IP and decorators: exclusive online content from Jowanna Conboye of Spencer West

Jowanna Conboye is intellectual property and technology partner at Spencer West, a leading full service international law firm advising businesses and individuals across the UK and globally.

Jowanna shares her expert advice on intellectual property and the garment decoration industry.

If a garment commissioned by a client infringes someone’s intellectual property rights, would it be the garment decorator or the end client who is found to be at fault?

Both the garment decorator and the end client who gave the instructions to decorate the garment could be sued and found to be at fault.

I would expect there to be a commercial contract in place, such as the garment decorator’s standard terms and conditions of business, that would deal with what happens if the client directs the garment decorator to use an image or wording that the client doesn’t have the proper rights to use.

The contractual terms that deal with this are usually an intellectual property (IP) clause where the client promises it has full rights to use the decoration in the way instructed and if this is not true then the client promises to indemnify the garment decorator against any losses if they are sued for IP infringement.

This shows the paramount importance of having good business terms and conditions.

So, the garment decorator who printed the Rhianna T-shirt for Topshop, could they have been sued?

Yes, but in that case Rihanna was objecting to Topshop’s actions in exploiting her image without permission, so there was no need to go after the garment decorator. If Rihanna had, for example, sued the garment decorator instead of Topshop, the best thing for the garment decorator to do would be to apply to have Topshop (the client) added as a third party to the claim and show through the garment decorators terms of business that it is the client who is in fact at fault.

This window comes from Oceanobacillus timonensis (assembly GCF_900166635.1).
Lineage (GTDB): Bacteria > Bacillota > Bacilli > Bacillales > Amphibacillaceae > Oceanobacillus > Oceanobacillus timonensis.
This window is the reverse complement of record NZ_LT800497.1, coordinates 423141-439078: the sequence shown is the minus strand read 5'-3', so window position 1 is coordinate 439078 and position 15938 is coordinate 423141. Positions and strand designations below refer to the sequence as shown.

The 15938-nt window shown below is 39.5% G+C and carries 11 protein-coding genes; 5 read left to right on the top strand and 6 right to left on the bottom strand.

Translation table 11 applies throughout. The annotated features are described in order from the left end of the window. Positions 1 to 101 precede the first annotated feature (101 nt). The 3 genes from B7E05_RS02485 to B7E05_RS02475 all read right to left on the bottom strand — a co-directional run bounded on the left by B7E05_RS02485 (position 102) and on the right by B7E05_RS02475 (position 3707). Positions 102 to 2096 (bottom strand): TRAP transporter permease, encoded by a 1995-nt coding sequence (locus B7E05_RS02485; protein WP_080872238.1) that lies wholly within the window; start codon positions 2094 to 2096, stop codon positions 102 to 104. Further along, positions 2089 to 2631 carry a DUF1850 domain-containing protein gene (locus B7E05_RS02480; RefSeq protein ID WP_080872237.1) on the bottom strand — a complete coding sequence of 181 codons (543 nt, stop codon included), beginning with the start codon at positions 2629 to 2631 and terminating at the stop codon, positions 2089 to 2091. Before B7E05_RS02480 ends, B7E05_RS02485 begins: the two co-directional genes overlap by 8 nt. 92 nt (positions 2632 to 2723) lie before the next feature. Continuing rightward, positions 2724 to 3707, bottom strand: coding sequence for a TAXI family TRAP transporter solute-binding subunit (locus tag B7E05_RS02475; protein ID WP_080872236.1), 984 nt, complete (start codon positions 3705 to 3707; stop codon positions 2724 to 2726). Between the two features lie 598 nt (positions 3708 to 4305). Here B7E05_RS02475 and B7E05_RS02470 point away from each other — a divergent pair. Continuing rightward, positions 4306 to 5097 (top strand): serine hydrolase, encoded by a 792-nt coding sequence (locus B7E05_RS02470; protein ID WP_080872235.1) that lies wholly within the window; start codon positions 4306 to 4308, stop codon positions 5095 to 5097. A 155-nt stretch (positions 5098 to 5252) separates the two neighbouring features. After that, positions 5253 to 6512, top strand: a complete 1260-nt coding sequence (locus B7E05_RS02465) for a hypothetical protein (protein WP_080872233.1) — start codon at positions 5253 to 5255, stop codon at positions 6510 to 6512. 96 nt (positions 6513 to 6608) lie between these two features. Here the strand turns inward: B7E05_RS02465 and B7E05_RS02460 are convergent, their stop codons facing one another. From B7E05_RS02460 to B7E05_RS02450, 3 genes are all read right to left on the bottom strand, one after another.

What would happen if a decorator prints something for a customer and they don’t realise it infringes someone’s IP?

If the garment decorator has strong business terms and conditions that include an IP clause, where the client promises they either own the copyright in the decoration or have a licence to use is in that way, then the garment decorator is fairly well protected.

Even so, the garment decorator should carry out some due diligence on its client so it can be confident that they are not the type of client who would knowingly infringe someone else’s copyright, particularly if it is a big order. Anything printed on a garment, whether it’s a logo, drawing or photo, will be protected by copyright. The relevant question is who owns that copyright and does the client have the correct permissions to use it in the way they are instructing the garment decorator to apply it.

Would a clause in their contract with the client be enough to pass all responsibility regarding licences and copyright across to the client rather than the decorator?

Yes, all responsibility can be put onto the client in this way, although it is not just copyright to be concerned about. Trademarks and design rights also need to be dealt with in the same way. Even with good business terms and conditions like this, the garment decorator should still avoid doing anything that is obviously infringing and if they are asked to put something that obviously belongs to someone else, like a photo of a famous person or a famous fictional character, the garment decorator should ask to see the proof of ownership or licence to be safe.